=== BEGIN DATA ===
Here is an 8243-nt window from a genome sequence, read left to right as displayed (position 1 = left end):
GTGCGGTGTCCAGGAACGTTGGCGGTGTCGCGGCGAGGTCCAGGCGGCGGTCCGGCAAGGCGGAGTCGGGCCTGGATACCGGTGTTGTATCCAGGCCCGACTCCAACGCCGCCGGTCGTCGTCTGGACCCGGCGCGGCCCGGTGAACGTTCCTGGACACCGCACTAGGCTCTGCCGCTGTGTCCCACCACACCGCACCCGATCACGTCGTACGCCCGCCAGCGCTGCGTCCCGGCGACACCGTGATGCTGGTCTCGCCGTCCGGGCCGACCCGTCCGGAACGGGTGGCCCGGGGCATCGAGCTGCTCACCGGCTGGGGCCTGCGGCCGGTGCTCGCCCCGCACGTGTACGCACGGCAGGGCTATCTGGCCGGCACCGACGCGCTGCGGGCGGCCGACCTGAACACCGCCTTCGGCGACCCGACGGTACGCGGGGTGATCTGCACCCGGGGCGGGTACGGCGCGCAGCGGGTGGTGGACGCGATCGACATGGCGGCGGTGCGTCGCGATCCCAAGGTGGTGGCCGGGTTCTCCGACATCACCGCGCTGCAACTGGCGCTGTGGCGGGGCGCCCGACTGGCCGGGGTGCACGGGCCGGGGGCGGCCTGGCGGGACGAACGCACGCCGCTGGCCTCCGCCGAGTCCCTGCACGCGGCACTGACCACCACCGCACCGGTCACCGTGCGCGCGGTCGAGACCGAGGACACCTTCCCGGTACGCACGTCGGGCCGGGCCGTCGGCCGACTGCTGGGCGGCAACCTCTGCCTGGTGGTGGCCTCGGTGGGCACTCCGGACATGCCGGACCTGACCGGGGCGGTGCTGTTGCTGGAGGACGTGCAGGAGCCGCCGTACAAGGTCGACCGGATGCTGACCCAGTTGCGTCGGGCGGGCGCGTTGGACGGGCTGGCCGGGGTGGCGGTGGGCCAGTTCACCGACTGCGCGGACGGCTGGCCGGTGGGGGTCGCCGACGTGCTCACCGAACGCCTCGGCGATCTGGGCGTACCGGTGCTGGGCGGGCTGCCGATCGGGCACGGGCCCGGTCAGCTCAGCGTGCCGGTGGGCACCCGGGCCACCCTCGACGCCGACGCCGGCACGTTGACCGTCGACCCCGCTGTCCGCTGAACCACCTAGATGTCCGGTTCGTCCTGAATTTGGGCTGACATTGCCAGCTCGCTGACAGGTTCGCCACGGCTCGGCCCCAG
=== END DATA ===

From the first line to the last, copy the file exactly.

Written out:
Here is an 8243-nt window from a genome sequence, read left to right as displayed (position 1 = left end):
GTGCGGTGTCCAGGAACGTTGGCGGTGTCGCGGCGAGGTCCAGGCGGCGGTCCGGCAAGGCGGAGTCGGGCCTGGATACCGGTGTTGTATCCAGGCCCGACTCCAACGCCGCCGGTCGTCGTCTGGACCCGGCGCGGCCCGGTGAACGTTCCTGGACACCGCACTAGGCTCTGCCGCTGTGTCCCACCACACCGCACCCGATCACGTCGTACGCCCGCCAGCGCTGCGTCCCGGCGACACCGTGATGCTGGTCTCGCCGTCCGGGCCGACCCGTCCGGAACGGGTGGCCCGGGGCATCGAGCTGCTCACCGGCTGGGGCCTGCGGCCGGTGCTCGCCCCGCACGTGTACGCACGGCAGGGCTATCTGGCCGGCACCGACGCGCTGCGGGCGGCCGACCTGAACACCGCCTTCGGCGACCCGACGGTACGCGGGGTGATCTGCACCCGGGGCGGGTACGGCGCGCAGCGGGTGGTGGACGCGATCGACATGGCGGCGGTGCGTCGCGATCCCAAGGTGGTGGCCGGGTTCTCCGACATCACCGCGCTGCAACTGGCGCTGTGGCGGGGCGCCCGACTGGCCGGGGTGCACGGGCCGGGGGCGGCCTGGCGGGACGAACGCACGCCGCTGGCCTCCGCCGAGTCCCTGCACGCGGCACTGACCACCACCGCACCGGTCACCGTGCGCGCGGTCGAGACCGAGGACACCTTCCCGGTACGCACGTCGGGCCGGGCCGTCGGCCGACTGCTGGGCGGCAACCTCTGCCTGGTGGTGGCCTCGGTGGGCACTCCGGACATGCCGGACCTGACCGGGGCGGTGCTGTTGCTGGAGGACGTGCAGGAGCCGCCGTACAAGGTCGACCGGATGCTGACCCAGTTGCGTCGGGCGGGCGCGTTGGACGGGCTGGCCGGGGTGGCGGTGGGCCAGTTCACCGACTGCGCGGACGGCTGGCCGGTGGGGGTCGCCGACGTGCTCACCGAACGCCTCGGCGATCTGGGCGTACCGGTGCTGGGCGGGCTGCCGATCGGGCACGGGCCCGGTCAGCTCAGCGTGCCGGTGGGCACCCGGGCCACCCTCGACGCCGACGCCGGCACGTTGACCGTCGACCCCGCTGTCCGCTGAACCACCTAGATGTCCGGTTCGTCCTGAATTTGGGCTGACATTGCCAGCTCGCTGACAGGTTCGCCACGGCTCGGCCCCAG